NEWS
05/05/2020 5:29 PM IST | Updated 05/05/2020 7:35 PM IST

How Kerala Is Preparing For The Return Of NRIs And Migrant Workers

Kerala’s list for the first phase of evacuation had 1,69,136 people on it, CM Pinarayi said

Screenshot
Kerala CM Pinarayi Vijayan at the press conference on May 5, 2020.

As Kerala government prepared for the return of migrant workers and NRIs to the state this week, CM Pinarayi Vijayan said the Centre had halved its list of expatriates to be evacuated.

The external affairs ministry said on Tuesday over 14,800 Indians in 13 countries will be brought back by 64 flights in the first week. 

At his press conference, Pinarayi said the Centre had informed the state government it would bring back 2,150 expatriates from Kerala in the first phase of the evacuation operations commencing on Thursday.

The NRIs will arrive at Kochi, Kozhikode and Thiruvananthapuram airports in the first five days. (See list of flights here.)

Pinarayi said, “We hear the Centre plans to bring back a total of just 80,000 NRIs to the state. Kerala’s list for the first phase of evacuation had 1,69,336 people on it.”

The CM said the Centre had not allowed for this.

Pinarayi said 4.42 lakh expatriates from the state had registered on the non-resident Keralites Affairs (NORKA) department to return home, as instructed by the Kerala government. Of this, 69,179 had registered to land at Kannur airport, which has been excluded from the Centre’s list.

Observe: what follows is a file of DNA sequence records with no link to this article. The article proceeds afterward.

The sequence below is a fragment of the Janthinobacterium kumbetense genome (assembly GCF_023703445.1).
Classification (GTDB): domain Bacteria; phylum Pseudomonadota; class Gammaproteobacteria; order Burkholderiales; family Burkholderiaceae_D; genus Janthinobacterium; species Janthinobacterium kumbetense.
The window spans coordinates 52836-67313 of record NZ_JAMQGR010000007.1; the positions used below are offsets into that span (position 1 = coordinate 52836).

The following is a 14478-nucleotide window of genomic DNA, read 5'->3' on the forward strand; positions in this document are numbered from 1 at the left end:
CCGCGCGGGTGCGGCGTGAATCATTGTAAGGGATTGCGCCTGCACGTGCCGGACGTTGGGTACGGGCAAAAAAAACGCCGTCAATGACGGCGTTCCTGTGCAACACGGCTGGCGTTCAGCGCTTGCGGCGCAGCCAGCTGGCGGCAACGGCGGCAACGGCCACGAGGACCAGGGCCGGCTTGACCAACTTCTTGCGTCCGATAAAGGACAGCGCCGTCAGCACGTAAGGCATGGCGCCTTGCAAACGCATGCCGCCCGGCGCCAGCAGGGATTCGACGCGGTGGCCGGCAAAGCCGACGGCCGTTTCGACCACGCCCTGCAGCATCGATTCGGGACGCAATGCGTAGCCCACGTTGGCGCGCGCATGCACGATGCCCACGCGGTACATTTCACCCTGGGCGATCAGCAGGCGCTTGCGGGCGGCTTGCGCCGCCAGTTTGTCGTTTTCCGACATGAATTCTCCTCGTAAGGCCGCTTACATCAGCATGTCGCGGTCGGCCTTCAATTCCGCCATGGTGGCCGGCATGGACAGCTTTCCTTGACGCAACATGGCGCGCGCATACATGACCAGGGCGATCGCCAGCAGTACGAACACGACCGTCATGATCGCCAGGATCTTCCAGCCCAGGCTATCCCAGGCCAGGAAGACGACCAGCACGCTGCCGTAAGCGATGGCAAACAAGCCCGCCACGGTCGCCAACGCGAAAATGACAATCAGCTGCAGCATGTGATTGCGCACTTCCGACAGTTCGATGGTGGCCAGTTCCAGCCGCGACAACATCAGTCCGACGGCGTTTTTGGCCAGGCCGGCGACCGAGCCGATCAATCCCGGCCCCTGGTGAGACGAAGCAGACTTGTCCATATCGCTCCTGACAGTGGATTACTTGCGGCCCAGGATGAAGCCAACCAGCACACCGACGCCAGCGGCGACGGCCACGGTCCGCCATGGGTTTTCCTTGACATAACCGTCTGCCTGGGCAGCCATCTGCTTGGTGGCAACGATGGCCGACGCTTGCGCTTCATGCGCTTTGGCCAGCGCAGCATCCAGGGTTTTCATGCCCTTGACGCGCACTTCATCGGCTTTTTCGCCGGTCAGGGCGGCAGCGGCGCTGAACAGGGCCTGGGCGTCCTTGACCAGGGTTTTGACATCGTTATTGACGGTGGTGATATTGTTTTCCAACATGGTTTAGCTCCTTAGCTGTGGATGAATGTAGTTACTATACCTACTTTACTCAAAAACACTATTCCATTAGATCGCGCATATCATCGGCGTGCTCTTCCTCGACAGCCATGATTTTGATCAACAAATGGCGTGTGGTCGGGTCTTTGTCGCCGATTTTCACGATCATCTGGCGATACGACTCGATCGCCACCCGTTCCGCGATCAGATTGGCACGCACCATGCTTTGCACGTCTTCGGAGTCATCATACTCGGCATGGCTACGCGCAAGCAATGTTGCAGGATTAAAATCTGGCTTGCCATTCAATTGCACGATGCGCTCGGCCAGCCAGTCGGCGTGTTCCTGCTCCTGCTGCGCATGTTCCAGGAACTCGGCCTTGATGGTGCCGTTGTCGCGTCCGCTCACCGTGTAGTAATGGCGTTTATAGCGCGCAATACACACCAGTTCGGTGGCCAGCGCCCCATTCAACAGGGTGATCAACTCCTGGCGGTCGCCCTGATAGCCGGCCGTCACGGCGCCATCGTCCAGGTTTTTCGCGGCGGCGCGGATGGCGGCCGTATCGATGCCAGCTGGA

The Home Ministry had said on Monday only people showing no symptoms of COVID-19 will be allowed to travel.

Pinarayi said he had written to the Prime Minister Narendra Modi asking for NRIs to be tested before they are brought back.

“There are 200 people in a flight. If one or two have the virus, it can be very dangerous for the country.”

The CM said he had suggested the country set up testing labs in countries where NRIs are finding it difficult to get tested as had been previously done for Indians in Italy and Iran.

What NRIs will have to do

— The Central government said passengers on the repatriation flights will be charged. While it is not clear what the cost of these flights to Kerala is, the civil aviation ministry said a passenger on a London-Delhi flight will be charged Rs 50,000 and those on a Dhaka-Delhi flight will be charged Rs 12,000.